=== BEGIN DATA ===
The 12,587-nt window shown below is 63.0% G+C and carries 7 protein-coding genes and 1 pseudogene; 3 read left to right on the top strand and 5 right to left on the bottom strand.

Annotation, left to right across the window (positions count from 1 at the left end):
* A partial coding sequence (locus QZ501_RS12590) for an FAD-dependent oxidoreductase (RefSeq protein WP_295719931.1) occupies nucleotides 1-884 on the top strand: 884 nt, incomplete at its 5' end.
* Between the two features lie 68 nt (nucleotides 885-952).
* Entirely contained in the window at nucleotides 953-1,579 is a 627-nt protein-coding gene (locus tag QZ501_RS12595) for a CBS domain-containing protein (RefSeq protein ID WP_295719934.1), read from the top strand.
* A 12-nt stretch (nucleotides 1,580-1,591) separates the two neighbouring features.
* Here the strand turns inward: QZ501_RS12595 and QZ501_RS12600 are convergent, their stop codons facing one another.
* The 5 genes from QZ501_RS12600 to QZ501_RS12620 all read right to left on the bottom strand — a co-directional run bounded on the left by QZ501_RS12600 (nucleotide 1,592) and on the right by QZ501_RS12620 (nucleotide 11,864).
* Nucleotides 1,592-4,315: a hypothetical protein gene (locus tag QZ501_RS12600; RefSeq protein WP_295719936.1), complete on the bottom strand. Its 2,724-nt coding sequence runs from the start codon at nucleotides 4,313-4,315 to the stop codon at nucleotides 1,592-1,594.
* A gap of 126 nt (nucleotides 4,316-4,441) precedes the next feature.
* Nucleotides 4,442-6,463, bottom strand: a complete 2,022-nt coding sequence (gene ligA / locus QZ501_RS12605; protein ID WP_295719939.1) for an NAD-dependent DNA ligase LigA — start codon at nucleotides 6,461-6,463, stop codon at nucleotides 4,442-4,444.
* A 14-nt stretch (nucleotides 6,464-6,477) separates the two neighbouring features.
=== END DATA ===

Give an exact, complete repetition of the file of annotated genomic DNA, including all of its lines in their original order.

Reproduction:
The 12,587-nt window shown below is 63.0% G+C and carries 7 protein-coding genes and 1 pseudogene; 3 read left to right on the top strand and 5 right to left on the bottom strand.

Annotation, left to right across the window (positions count from 1 at the left end):
* A partial coding sequence (locus QZ501_RS12590) for an FAD-dependent oxidoreductase (RefSeq protein WP_295719931.1) occupies nucleotides 1-884 on the top strand: 884 nt, incomplete at its 5' end.
* Between the two features lie 68 nt (nucleotides 885-952).
* Entirely contained in the window at nucleotides 953-1,579 is a 627-nt protein-coding gene (locus tag QZ501_RS12595) for a CBS domain-containing protein (RefSeq protein ID WP_295719934.1), read from the top strand.
* A 12-nt stretch (nucleotides 1,580-1,591) separates the two neighbouring features.
* Here the strand turns inward: QZ501_RS12595 and QZ501_RS12600 are convergent, their stop codons facing one another.
* The 5 genes from QZ501_RS12600 to QZ501_RS12620 all read right to left on the bottom strand — a co-directional run bounded on the left by QZ501_RS12600 (nucleotide 1,592) and on the right by QZ501_RS12620 (nucleotide 11,864).
* Nucleotides 1,592-4,315: a hypothetical protein gene (locus tag QZ501_RS12600; RefSeq protein WP_295719936.1), complete on the bottom strand. Its 2,724-nt coding sequence runs from the start codon at nucleotides 4,313-4,315 to the stop codon at nucleotides 1,592-1,594.
* A gap of 126 nt (nucleotides 4,316-4,441) precedes the next feature.
* Nucleotides 4,442-6,463, bottom strand: a complete 2,022-nt coding sequence (gene ligA / locus QZ501_RS12605; protein ID WP_295719939.1) for an NAD-dependent DNA ligase LigA — start codon at nucleotides 6,461-6,463, stop codon at nucleotides 4,442-4,444.
* A 14-nt stretch (nucleotides 6,464-6,477) separates the two neighbouring features.